Not Everybody Will Understand – Gambling With An Edge

Bonnie and I sometimes shop at Sprouts Farmers Market, which is a cross between a regular grocery store and a health food store. In my weekly email, I saw an announcement that between March 18 and March 31, any Sprouts purchase earns you a coupon (on the bottom of your register receipt), entitling you to $10 off of a $75 purchase between April 1 and April 30.

Since we spend a couple of hundred dollars there every month, these coupons are valuable. I might take some jockeying in a single trip to get at least $75, but not too much over, so the next week we can do it again — but I’m up to that task. And I’ll make sure to get three or four of these coupons before the end of March.

There’s a Sprouts less than a mile from the South Point and it can be on the way between our house and the casino. It’s also close to the gym I frequent. At 7:15 a.m. on March 18, the first day of the promotion, I went by Sprouts and bought two navel oranges for about $1.50. Any purchase will get you the coupon.

The receipt didn’t have the coupon at the bottom. I asked the cashier, and he didn’t know anything about it. I asked to speak to the manager, and I showed her my email from Sprouts discussing the promotion. 

She concluded that I was correct. She’d have to call up corporate and ask them how she was supposed to honor that commitment when the coupon wasn’t automatically printing at the bottom of the receipt. She didn’t want me to have to wait while she did all of that, so she created and gave me a $10 Sprouts gift card! Basically $10 cash on a $1.50 purchase. And you can bet that I’ll still collect at least three of these coupons before the end of the month.

There are 10 or so Sprouts markets in greater Las Vegas, but they are too far apart, and I was too busy to be interested in visiting additional ones the same day to see if I could collect again. For $50 apiece I wouldn’t have been too busy. For $10, I was. 

At South Point that day, I lost about $750. No big deal. Normal swing.

When I later explained to Bonnie about my $10 win at Sprouts, she was dutifully impressed. Then I told her I felt great about that $10 win while the $750 loss immediately afterwards didn’t bother me at all.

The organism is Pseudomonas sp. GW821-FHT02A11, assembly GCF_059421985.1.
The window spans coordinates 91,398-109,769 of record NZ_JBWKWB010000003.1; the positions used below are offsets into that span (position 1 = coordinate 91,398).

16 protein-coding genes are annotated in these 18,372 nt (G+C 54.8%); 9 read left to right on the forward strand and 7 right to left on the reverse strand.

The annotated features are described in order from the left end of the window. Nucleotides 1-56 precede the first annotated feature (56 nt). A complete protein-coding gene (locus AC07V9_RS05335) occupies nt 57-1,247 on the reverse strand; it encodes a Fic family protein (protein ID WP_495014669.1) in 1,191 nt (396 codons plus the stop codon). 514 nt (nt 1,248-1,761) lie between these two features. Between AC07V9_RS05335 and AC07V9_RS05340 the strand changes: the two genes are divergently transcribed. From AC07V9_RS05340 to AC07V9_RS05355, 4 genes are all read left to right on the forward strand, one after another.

Bonnie’s comment was, “Your thinking is so messed up!”

She wasn’t upset. She was just bemused. We keep our finances separate so she’s really insulated from my gambling swings and doesn’t pay a lot of attention to them. But my thought processes are very different from hers.

I guess most people feel that their own way of thinking makes sense, and I’m no exception to this. My gambling score will take care of itself. I’m playing with an advantage for relatively small stakes. That will all work out. If not at the South Point this year, then somewhere else. If not this year, then next year, and the year after.

I’ve been doing this long enough that I’m very confident that if I keep playing games where I have the edge, eventually the odds will work themselves out in my favor. It’s relatively simple math. The swings along the way don’t matter very much to me as they are small relative to my bankroll.

The Sprouts $10, however, was “found money.” It was close to being a trivial amount, but far more satisfying than finding an abandoned quarter on the ground. I was only there because of their promotion, and I recognized when it wasn’t being honored. I was able to explain it clearly enough and politely enough that they honored it in a way that was far more beneficial to me than the way the coupon was written.

The fact that the $10 win and $750 loss were on the same day was just a meaningless coincidence. Players who care about today’s score won’t agree with my logic at all. Players who are concerned with long term results just might find my logic makes sense to them as well.

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